Not that they needed another reason to boast, but the New England Patriots supporters can gloat once again as they have been named the NFL's "best" fans, as a part of a recent study.
The findings were compiled by Emory University professor Michael Lewis, who compiled 15 years of attendance data and four years of social data using a method called Dynamic Fan Equity (DFE):
The DFE measure leverages the best features of the two measures. Fan Equity is based on the most important consumer trait - willingness to spend. Social Equity captures fan support that occurs beyond the walls of the stadium and skews towards a younger demographic.
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Dynamic Fan Equity is calculated using current fan equity and the trend in fan equity from the team's social media performance.
Surprisingly high on the list? The Philadelphia Eagles. Here's why the perennially underperforming team came in at #5:
The Eagles are the big surprise on the list. The Eagles are also a good example of how the analysis works. Most fan rankings are based on subjective judgments and lack controls for short-term winning rates. This latter point is a critical shortcoming. It's easy to be supportive of a winning team. While Eagles fans might not be happy they are supportive in the face of mediocrity. [sic] Last year the Eagles struggled on the field but fans still paid premium prices and filled the stadium.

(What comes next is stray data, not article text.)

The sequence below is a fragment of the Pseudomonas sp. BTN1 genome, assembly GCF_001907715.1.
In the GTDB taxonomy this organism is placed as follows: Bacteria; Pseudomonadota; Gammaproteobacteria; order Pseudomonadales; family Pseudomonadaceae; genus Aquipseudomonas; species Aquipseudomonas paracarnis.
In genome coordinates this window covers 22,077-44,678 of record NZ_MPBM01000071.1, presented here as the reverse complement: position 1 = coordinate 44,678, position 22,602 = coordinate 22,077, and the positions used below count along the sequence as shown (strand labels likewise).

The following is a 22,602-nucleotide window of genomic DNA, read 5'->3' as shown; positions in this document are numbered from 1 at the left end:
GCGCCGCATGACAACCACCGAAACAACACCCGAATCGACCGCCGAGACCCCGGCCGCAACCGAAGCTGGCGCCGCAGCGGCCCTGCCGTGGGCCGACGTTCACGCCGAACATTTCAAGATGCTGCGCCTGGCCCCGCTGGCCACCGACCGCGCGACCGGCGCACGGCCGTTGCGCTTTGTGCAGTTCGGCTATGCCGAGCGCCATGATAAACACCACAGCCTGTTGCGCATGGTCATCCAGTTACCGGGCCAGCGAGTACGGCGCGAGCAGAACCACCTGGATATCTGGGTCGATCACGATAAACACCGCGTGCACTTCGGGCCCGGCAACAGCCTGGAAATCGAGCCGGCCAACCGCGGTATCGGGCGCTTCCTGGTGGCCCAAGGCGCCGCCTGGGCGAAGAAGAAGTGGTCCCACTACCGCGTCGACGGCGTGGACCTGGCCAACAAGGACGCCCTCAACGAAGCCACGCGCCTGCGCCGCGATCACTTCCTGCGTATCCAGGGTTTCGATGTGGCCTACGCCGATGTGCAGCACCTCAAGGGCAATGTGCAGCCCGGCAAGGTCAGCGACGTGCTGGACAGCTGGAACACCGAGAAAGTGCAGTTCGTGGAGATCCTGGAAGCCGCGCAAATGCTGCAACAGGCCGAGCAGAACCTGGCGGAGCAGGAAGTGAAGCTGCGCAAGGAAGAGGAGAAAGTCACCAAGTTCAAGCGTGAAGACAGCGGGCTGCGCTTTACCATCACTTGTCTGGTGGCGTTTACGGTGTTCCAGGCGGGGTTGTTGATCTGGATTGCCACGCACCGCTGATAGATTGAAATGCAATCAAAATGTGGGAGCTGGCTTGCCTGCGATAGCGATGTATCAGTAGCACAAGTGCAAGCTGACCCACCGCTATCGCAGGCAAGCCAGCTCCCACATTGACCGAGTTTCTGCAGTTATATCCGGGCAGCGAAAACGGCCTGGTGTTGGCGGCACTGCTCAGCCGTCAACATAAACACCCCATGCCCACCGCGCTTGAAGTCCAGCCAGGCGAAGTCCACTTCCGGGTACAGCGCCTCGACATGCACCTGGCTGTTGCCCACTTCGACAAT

At the bottom of the list came the Bills, Rams, Chiefs, Raiders and Jaguars.
This is a similar list to last year. The Jags, for example, only filled 91% of capacity (ranked 27th) despite an average ticket price of just $57. The Chiefs struggle because the fan support doesn't match the team's performance. The Chiefs capacity utilization rate ranks 17th in the league despite a winning record and low ticket prices. The Raiders fans again finish low in our rankings. And every year the response is a great deal of anger and often threats.
Seeing the Raiders ranked so low is a little discouraging, knowing how notoriously rabid and loyal their fan base is. But Lewis ranks the Patriots over the Dallas Cowboys for similar reasons (some 700K more Twitter followers). Social influence is a major, vital factor in sports business today. Combine this with the fact that the Raiders have some of the cheapest tickets in the league, poor attendance, and poor attendance at stadiums on the road when they travel -- it's hard not to see why the proud franchise is at the bottom of this list.